Comments: (6)
Efmprof
A thoroughly delightful mystery. I found it quite beguiling, even through the pages and pages without a murder (whether one does or not ever occur I won't say, so as not to spoil any surprise). Isn't the loss of an important historical document something to be greatly concerned about, almost as much as the untimely loss of a human being?

The characters are such that one could easily imagine this book as the first in a series. However, given that the setting is a very small town, the cumulative effect could be devastating for the local population. Perhaps, like Jessica Fletcher, who eventually had to seek out broader horizons than those offered by Cabot Cove, the heroine could solve mysteries while at professional conferences, or away consulting at other museums, or simply visiting hapless friends.
Kinashand
I picked up a copy while in Bethel, ME. The idea of stories about Maine, published by a company that exclusively supports Maine writers caught my interest. Not knowing where to start in the Island Port Press catalogue I decided to go with a mystery! I’m glad I did. This book has been a fun read and a great way to spend my morning commute. Highly recommended!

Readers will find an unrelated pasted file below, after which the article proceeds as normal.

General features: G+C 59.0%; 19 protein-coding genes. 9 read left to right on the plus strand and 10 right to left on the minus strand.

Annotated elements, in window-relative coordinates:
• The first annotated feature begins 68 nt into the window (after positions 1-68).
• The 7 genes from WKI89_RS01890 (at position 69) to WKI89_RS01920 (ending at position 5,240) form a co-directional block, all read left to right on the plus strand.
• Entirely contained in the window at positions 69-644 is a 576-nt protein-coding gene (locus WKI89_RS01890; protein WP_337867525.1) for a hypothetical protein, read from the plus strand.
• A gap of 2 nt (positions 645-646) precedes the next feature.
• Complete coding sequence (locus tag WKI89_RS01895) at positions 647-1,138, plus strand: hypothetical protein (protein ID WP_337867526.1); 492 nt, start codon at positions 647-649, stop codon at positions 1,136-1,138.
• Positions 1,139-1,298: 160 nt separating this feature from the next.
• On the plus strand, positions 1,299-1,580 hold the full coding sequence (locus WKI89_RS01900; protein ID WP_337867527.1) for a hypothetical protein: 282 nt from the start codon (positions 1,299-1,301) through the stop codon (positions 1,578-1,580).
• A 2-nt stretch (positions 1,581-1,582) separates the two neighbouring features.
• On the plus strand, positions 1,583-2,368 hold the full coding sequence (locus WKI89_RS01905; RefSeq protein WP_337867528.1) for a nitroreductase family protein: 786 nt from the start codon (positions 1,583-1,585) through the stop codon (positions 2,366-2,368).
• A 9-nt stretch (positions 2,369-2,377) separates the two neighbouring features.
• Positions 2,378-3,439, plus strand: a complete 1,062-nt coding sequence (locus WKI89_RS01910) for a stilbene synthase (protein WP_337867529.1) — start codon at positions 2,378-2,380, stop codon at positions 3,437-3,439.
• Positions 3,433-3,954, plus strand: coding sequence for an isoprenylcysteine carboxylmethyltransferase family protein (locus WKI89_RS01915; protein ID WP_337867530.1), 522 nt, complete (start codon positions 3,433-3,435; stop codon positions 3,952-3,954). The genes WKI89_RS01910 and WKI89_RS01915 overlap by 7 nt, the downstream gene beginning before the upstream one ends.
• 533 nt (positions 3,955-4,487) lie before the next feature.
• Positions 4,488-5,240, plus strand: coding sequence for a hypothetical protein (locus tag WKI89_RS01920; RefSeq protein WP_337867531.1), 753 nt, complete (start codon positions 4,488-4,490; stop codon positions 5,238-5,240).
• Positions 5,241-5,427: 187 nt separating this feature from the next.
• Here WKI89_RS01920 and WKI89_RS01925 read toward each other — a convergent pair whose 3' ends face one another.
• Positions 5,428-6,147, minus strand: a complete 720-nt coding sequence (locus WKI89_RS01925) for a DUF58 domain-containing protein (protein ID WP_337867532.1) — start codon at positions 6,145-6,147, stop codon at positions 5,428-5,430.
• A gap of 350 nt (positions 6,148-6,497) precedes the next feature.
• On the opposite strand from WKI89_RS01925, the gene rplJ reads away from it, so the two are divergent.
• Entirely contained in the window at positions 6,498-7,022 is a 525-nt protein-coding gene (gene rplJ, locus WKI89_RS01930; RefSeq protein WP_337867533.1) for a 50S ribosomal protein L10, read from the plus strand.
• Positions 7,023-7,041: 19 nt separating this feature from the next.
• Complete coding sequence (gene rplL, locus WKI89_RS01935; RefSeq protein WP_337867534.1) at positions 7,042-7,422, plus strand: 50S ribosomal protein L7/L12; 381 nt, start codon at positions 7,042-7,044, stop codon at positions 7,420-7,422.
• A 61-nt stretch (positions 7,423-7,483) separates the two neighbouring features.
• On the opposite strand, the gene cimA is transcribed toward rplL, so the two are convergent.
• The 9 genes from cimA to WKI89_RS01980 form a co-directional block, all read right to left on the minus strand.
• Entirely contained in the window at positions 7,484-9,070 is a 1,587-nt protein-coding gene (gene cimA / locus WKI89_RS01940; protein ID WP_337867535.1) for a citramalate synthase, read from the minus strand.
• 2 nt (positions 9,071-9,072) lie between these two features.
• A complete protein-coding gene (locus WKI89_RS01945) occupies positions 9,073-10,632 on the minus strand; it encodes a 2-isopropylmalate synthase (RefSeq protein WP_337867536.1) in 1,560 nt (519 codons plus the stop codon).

Samulkis
Dr. Julie Williamson has just taken what seems like her dream job -- that of director of a small town historical society in Maine. Her boyfriend from grad school works a few hours away, and they plan to have a commuting relationship each weekend. But Julie's first few days in her new office turn disturbing when a valuable letter cannot be located in the society archives. Said to be a key piece in the collection, the letter was written to local resident Hannibal Hamlin by Abraham Lincoln. An investigative inventory results in even more distressing news: that's not the only item missing. What's Julie gotten herself into? What's going on in this organization? Has the society been the victim of the kind of professional artifact thieves we read about in newspapers? Or -- perish the thought -- is someone local responsible? Trained to be a researcher, who happens also to be a lover of jigsaw puzzles, Julie tries to figure out the identity of the culprit(s) with the help of the local police chief. Her boyfriend Rick is an apt listener who acts as a sounding board for her theories, both over the phone and in in-person visits. The tension only escalates when Julie finds her predecessor dead on the floor of his historic home. Now she has yet another mystery to solve.